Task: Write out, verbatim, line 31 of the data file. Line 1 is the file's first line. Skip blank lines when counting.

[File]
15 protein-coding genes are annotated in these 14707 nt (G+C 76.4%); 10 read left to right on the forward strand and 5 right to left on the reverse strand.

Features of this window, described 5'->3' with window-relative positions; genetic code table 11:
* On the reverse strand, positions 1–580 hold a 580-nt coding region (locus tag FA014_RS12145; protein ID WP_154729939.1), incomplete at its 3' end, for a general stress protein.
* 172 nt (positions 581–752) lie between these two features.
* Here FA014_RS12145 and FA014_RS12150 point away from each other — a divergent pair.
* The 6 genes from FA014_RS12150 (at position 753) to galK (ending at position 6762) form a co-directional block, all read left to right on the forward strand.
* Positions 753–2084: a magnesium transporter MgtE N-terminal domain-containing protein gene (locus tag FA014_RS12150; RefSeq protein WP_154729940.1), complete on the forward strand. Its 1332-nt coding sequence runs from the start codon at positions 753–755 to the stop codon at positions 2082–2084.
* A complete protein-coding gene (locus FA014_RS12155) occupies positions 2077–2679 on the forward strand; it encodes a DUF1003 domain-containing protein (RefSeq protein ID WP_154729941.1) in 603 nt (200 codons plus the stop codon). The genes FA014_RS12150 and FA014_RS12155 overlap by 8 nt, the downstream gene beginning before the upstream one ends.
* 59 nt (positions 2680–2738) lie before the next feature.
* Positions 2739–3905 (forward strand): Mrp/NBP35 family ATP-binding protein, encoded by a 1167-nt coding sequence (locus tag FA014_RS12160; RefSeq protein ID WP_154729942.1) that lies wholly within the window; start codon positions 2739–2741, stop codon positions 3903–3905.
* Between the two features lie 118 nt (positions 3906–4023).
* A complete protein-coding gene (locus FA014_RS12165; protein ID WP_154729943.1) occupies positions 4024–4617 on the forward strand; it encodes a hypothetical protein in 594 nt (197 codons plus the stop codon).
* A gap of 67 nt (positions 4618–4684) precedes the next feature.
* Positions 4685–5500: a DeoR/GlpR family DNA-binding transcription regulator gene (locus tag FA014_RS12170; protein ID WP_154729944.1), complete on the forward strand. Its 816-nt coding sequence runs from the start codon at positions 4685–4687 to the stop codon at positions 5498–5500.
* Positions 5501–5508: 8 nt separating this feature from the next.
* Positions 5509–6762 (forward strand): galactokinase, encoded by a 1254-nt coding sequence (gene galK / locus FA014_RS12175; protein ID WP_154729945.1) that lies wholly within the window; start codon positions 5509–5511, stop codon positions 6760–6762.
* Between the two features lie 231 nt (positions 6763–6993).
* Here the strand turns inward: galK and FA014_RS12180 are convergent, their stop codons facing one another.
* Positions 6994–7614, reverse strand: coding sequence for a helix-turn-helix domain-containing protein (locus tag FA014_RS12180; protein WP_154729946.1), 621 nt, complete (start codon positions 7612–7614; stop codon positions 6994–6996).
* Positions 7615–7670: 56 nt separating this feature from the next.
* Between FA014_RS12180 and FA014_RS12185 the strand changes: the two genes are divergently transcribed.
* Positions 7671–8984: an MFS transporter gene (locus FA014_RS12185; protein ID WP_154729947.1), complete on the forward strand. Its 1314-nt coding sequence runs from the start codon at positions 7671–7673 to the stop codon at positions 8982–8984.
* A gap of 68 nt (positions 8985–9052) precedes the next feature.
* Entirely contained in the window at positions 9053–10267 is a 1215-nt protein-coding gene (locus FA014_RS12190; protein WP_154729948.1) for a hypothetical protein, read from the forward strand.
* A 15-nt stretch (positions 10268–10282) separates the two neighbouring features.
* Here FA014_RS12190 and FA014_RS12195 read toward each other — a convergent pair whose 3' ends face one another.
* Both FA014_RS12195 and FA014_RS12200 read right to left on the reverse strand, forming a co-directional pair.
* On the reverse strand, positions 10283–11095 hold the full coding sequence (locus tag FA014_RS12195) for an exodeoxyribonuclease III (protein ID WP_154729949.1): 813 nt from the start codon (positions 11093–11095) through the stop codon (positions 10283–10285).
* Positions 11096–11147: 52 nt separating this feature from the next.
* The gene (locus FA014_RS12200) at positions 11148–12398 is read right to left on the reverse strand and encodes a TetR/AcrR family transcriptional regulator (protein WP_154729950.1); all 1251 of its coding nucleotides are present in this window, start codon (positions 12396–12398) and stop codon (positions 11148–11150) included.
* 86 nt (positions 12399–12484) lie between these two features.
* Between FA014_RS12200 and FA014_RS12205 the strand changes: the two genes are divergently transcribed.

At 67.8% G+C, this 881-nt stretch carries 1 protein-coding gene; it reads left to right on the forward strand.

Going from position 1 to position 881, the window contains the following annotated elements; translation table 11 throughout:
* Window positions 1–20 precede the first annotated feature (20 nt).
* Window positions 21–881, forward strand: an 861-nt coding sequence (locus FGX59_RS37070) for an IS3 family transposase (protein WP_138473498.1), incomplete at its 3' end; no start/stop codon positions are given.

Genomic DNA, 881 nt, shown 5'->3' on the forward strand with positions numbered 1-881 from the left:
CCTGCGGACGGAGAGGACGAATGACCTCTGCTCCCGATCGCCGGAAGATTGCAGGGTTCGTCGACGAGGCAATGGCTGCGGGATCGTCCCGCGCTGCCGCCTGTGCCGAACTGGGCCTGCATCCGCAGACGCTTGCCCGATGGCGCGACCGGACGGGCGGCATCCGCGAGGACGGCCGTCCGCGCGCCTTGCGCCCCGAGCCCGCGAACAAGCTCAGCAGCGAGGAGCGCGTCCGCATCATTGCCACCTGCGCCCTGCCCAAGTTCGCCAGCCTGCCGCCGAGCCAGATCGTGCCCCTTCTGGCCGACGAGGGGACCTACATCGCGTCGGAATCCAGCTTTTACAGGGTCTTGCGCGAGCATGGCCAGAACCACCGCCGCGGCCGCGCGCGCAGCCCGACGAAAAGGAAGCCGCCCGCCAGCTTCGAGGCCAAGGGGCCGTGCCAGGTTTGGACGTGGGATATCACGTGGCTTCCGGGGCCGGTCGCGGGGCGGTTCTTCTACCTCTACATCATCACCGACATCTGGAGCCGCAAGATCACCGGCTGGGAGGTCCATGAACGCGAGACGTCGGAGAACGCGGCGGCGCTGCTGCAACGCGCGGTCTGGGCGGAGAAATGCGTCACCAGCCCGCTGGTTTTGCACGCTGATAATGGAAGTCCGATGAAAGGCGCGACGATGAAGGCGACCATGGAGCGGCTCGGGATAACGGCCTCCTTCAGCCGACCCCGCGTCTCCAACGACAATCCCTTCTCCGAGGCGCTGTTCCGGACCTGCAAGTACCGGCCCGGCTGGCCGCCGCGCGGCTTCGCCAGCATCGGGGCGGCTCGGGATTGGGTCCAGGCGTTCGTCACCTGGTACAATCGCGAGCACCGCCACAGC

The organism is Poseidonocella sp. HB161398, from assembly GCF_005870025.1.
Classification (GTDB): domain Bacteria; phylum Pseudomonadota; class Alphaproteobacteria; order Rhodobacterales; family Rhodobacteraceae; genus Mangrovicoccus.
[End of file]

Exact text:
* 86 nt (positions 12399–12484) lie between these two features.